People often think winter brings relief from asthma as it does with seasonal allergies. That may sometimes be the case, but asthma flares up in response to “triggers,” not calendars. Some asthmatics find that their specific triggers are more commonplace during the cold of winter.
Asthma triggers are things that constrict the “twitchy” airways of asthmatics, potentially causing an asthma attack. Asthma attacks can occur at any time, but there are peaks of illness in August and January.
Wintertime Asthma Triggers
Cold winter air, especially dry air, is an asthma trigger. People with asthma should bundle up in a scarf when going out in extremely cold weather. The risk of an asthma attack seems to be higher when you are exposed to a burst of cold air suddenly and your airways warm up again right afterward. Avoiding these abrupt changes should help prevent asthma attacks.
Besides dressing warmly and wearing a scarf over your mouth, ask your doctor if and when you should use your inhaler before going out.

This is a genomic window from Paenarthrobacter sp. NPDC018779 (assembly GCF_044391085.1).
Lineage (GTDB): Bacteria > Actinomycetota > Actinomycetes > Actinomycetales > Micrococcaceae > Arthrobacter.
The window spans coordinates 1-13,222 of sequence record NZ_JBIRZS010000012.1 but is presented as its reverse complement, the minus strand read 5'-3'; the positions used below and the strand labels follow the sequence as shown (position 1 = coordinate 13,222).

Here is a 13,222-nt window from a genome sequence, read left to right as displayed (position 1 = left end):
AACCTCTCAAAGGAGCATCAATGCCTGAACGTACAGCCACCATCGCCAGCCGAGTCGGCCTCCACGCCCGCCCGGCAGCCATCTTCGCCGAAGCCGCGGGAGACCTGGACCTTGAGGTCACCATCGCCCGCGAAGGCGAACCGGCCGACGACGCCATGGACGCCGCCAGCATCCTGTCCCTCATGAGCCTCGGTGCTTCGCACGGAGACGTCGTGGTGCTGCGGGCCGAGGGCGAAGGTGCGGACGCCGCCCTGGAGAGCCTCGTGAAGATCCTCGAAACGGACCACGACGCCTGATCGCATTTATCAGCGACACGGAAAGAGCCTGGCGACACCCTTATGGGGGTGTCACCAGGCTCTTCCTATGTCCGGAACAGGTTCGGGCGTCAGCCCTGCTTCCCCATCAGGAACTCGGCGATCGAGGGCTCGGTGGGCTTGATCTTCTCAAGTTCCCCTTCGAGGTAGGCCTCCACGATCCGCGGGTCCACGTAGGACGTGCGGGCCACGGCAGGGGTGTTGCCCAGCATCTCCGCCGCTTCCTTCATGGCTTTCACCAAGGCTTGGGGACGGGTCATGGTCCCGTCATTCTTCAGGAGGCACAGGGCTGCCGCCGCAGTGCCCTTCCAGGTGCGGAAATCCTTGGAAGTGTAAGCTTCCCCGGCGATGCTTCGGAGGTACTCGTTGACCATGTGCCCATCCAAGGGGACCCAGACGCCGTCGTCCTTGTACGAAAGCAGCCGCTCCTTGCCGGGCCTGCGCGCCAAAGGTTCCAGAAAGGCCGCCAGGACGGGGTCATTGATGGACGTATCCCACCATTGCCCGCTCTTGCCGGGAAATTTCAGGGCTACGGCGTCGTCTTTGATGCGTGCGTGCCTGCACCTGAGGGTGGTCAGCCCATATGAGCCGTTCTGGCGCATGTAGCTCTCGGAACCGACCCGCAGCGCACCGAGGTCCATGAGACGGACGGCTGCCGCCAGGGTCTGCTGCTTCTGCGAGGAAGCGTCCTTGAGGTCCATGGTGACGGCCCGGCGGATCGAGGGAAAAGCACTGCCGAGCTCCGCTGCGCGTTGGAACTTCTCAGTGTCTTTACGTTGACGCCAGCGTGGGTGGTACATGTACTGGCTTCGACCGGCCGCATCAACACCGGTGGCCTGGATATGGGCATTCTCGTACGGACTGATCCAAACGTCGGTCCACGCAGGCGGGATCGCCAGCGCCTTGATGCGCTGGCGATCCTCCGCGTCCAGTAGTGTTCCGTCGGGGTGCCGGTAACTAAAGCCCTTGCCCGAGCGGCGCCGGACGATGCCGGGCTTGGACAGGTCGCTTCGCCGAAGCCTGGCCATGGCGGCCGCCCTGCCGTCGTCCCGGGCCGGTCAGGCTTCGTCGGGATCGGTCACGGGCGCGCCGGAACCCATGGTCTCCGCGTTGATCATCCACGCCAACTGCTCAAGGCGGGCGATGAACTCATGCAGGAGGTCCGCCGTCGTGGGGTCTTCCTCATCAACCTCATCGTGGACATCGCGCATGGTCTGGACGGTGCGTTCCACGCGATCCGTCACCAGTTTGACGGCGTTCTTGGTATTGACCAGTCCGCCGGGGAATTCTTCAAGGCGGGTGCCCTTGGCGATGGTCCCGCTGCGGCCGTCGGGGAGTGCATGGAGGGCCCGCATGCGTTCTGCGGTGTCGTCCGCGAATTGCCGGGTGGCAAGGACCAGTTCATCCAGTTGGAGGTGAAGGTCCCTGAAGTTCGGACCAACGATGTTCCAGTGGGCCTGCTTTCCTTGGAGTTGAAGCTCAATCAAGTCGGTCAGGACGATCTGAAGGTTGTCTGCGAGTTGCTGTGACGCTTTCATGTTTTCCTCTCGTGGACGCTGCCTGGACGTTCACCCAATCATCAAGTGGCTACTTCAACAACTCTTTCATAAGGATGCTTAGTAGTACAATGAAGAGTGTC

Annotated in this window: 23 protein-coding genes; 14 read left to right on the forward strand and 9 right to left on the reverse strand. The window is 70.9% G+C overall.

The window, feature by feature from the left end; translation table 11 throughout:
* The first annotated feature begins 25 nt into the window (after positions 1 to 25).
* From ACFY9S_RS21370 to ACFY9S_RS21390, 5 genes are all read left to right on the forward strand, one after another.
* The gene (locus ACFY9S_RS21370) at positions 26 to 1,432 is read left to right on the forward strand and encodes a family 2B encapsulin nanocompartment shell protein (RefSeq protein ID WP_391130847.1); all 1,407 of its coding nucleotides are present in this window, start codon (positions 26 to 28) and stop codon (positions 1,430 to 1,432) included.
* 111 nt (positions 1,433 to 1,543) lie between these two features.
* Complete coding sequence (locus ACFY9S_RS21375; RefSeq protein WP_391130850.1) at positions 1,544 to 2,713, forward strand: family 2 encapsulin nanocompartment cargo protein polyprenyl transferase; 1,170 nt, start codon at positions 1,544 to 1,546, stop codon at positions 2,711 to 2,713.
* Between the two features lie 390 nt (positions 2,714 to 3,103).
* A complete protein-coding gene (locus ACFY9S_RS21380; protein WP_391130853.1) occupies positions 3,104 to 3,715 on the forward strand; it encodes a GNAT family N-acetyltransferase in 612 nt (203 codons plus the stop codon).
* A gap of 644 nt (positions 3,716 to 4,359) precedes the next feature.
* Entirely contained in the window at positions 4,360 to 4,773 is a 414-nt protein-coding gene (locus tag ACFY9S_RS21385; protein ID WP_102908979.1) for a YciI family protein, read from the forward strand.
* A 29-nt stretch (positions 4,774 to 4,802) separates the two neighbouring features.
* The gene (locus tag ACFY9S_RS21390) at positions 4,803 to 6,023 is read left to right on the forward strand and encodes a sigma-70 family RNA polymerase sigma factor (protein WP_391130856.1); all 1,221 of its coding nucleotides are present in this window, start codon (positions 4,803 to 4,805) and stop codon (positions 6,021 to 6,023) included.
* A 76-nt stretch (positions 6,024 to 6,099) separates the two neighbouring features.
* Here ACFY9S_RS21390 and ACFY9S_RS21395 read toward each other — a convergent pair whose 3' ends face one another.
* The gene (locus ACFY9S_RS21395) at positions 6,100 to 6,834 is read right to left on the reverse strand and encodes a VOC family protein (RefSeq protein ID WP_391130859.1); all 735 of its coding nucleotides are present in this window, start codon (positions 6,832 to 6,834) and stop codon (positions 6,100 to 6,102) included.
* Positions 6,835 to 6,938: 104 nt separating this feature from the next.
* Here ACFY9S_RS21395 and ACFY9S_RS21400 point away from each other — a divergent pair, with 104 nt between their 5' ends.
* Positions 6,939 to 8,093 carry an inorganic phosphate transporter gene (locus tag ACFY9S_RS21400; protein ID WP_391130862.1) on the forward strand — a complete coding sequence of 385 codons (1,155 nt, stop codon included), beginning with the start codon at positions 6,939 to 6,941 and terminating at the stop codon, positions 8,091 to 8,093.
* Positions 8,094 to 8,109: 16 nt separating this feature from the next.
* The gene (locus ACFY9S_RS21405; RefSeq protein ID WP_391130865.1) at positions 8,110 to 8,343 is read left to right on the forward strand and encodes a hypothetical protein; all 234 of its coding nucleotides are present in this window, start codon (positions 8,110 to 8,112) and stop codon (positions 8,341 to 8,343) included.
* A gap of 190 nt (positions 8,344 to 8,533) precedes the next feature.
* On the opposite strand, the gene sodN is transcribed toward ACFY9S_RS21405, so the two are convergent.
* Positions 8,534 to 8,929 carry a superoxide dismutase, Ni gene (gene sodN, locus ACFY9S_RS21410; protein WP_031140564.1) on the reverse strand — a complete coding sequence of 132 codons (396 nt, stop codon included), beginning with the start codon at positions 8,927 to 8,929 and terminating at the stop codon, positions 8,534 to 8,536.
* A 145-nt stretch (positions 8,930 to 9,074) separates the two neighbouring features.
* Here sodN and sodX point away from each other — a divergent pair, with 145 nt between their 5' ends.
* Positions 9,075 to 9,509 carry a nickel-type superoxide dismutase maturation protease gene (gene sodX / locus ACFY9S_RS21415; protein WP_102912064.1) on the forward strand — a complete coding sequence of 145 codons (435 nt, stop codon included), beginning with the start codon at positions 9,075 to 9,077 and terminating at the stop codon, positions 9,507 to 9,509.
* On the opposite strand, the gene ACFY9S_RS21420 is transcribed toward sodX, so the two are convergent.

People who exercise out in the elements may need to wear a special facemask. See my article “Exercise and Asthma” for more information about asthmatics and winter exercise.
Colds and flu can also trigger asthma, which is another reason asthma peaks in January, the height of the cold and flu season. That is why flu shots are advised for asthmatics. Colds are much harder to prevent, but do what you can: Wash your hands frequently; eat well; get plenty of rest; stay away from people with colds; and try to avoid touching things, like telephones, that have been used by someone with a cold.
Winter Allergies and Other Triggers
Allergies also trigger asthma. Pollen allergies are uncommon during the winter, except in the warm parts of the country where a few plants may bloom. In places like California and the Pacific Northwest, winter is the rainy season. The rain brings an increase of molds and mildews, whose spores are a common source of allergy.
If your home is damp and you are allergic to mold, you may need to kill the mold and dehumidify the environment. On the other hand, indoor air that is too dry may cause problems, too. In the winter, homes and offices are often heated and well-sealed against the cold. Doing this keeps things warm and dry, but may promote exposure to other asthma triggers, such as dust mites, cockroach droppings and indoor contaminants and pollutants.